“This Parliamentary term is critical for meeting the UK’s climate and adaptation targets and doing so in a way that delivers supply chain growth and job creation across the country. The extent to which the UK can minimise the costs and maximise the economic opportunities from the net-zero transition and adapting to climate change will ultimately depend on the policy decisions that the Government makes in the years to come.

“Whilst some welcome progress has been made in cutting emissions in the power sector, our extensive engagement with businesses show that there is a critical lack of policy measures to drive low-carbon investment in buildings, transport, agriculture and heavy industry. The Government can answer these concerns by publishing a detailed and cross-sectoral Net Zero Strategy ahead of COP26 and carefully co-ordinating this Strategy with the funding plan to be published by the Treasury as part of its Net Zero Review.”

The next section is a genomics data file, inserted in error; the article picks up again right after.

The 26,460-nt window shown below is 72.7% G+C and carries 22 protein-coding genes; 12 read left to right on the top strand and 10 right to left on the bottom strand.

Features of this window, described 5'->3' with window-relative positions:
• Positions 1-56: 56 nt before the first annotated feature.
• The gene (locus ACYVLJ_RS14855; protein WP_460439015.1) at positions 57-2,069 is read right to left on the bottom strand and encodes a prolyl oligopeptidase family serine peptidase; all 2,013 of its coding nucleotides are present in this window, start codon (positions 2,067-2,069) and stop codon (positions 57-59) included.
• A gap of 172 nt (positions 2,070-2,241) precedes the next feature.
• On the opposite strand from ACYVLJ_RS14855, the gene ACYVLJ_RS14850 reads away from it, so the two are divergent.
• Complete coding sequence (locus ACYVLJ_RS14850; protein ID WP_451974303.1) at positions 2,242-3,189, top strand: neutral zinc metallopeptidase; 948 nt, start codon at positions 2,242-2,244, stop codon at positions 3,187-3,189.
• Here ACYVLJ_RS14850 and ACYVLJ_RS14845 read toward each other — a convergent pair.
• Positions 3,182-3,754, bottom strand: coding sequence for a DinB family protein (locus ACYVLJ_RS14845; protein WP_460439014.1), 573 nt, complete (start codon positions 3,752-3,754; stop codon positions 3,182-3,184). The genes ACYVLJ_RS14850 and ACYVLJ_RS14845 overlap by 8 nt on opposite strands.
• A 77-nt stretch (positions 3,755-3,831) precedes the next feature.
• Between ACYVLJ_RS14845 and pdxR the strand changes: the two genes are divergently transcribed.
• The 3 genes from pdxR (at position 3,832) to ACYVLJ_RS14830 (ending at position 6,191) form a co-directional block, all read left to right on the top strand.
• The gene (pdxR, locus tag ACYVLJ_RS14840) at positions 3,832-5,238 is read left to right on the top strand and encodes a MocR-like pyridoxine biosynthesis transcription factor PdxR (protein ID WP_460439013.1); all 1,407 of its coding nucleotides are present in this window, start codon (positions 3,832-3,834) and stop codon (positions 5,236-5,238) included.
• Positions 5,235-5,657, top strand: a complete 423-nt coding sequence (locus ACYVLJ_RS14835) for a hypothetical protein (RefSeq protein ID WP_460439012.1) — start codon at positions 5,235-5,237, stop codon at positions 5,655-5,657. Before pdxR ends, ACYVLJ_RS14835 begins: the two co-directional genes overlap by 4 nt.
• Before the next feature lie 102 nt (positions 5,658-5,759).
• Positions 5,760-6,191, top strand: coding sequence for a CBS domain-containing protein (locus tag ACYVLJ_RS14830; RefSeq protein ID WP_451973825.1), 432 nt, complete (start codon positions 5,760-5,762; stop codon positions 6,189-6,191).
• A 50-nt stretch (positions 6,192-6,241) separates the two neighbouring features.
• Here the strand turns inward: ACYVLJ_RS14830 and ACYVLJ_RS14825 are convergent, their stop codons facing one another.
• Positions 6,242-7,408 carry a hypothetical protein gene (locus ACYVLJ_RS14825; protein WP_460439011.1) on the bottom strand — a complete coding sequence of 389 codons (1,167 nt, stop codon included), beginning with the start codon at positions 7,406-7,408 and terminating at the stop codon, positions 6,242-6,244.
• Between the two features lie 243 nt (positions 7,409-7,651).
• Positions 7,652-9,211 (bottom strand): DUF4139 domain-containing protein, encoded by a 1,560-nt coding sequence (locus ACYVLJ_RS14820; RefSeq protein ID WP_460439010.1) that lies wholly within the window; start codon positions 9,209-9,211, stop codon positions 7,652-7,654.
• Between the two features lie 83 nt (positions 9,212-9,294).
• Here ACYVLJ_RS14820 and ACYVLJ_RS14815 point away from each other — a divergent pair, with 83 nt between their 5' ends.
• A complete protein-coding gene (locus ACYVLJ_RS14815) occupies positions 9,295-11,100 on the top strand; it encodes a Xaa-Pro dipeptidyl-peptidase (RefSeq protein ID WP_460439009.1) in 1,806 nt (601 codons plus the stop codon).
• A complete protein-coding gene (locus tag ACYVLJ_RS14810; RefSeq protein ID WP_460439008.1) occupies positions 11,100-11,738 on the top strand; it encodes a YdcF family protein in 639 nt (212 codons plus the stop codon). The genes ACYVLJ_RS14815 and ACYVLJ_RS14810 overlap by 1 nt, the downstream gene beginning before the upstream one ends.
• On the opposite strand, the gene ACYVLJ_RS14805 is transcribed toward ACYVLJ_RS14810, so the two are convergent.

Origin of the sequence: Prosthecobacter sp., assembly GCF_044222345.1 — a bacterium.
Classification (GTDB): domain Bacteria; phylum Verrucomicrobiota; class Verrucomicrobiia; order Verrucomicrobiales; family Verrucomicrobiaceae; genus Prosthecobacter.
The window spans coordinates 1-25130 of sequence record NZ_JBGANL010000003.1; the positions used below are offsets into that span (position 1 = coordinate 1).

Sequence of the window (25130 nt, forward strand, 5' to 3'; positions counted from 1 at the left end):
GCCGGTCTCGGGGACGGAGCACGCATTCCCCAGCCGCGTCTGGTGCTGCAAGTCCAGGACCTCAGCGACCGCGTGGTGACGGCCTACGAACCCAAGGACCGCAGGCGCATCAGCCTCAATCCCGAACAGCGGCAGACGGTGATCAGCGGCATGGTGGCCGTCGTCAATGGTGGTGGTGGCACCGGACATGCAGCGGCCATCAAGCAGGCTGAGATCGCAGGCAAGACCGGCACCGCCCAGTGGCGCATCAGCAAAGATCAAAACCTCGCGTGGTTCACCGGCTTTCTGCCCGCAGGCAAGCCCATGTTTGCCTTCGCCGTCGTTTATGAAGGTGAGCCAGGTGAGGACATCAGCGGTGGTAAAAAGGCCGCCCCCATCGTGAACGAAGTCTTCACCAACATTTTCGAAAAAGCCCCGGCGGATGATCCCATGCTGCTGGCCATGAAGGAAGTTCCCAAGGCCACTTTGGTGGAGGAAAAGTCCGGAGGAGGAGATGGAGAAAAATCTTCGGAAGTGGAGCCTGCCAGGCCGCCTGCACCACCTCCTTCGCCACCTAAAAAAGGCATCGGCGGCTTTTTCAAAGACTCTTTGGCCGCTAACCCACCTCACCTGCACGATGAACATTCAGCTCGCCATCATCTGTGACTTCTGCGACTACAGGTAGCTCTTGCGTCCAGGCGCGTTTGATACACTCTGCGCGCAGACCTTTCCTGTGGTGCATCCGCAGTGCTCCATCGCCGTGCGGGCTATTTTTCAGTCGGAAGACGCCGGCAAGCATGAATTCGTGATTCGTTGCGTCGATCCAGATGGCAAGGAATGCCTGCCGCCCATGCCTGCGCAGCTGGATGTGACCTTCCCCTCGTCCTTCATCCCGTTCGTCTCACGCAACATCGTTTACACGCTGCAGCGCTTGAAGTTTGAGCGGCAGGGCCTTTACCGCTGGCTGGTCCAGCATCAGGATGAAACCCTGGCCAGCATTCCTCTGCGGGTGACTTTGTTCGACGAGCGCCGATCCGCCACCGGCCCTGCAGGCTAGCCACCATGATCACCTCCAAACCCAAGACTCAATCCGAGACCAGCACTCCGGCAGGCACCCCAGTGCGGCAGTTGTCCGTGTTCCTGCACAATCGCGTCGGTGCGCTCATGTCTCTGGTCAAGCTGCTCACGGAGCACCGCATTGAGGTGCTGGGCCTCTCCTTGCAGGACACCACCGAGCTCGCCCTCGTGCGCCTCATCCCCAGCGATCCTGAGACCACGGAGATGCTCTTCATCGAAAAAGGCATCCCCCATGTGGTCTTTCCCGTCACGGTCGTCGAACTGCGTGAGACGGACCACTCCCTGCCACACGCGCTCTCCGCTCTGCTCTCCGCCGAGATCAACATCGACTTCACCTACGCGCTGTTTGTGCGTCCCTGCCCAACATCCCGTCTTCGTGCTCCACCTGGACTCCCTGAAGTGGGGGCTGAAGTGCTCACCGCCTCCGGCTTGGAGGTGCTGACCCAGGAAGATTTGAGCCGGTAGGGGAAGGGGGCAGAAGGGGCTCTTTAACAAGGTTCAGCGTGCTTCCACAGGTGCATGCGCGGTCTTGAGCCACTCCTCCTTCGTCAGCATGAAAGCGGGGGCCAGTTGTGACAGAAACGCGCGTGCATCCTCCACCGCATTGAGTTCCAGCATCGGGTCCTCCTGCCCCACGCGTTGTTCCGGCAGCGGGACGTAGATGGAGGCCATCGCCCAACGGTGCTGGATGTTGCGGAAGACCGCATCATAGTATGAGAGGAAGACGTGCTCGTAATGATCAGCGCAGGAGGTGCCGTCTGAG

Energy and Climate Change Intelligence Unit (ECIU) analyst Jess Ralston said: “There is no hiding that the Government is talking the talk but not walking the walk on climate action. Top-level strategies are essential, but without plans and policies, emissions will simply not fall. Luckily though, the ball is still in our court.

“There are now significant opportunities for the PM and Treasury to serve an ace, and to do so before COP26 in November. Of the utmost importance are Rishi Sunak, delivering a Treasury-wide plan on how reaching net-zero can transform run-down local economies and build UK-based green industries with huge export potential as well as jobs; actions to cut emissions from our homes that include bringing the cost of a heat pump down to that of a gas boiler; and frameworks to mobilise billions of private investment in our power system to provide unrivalled amounts of clean energy.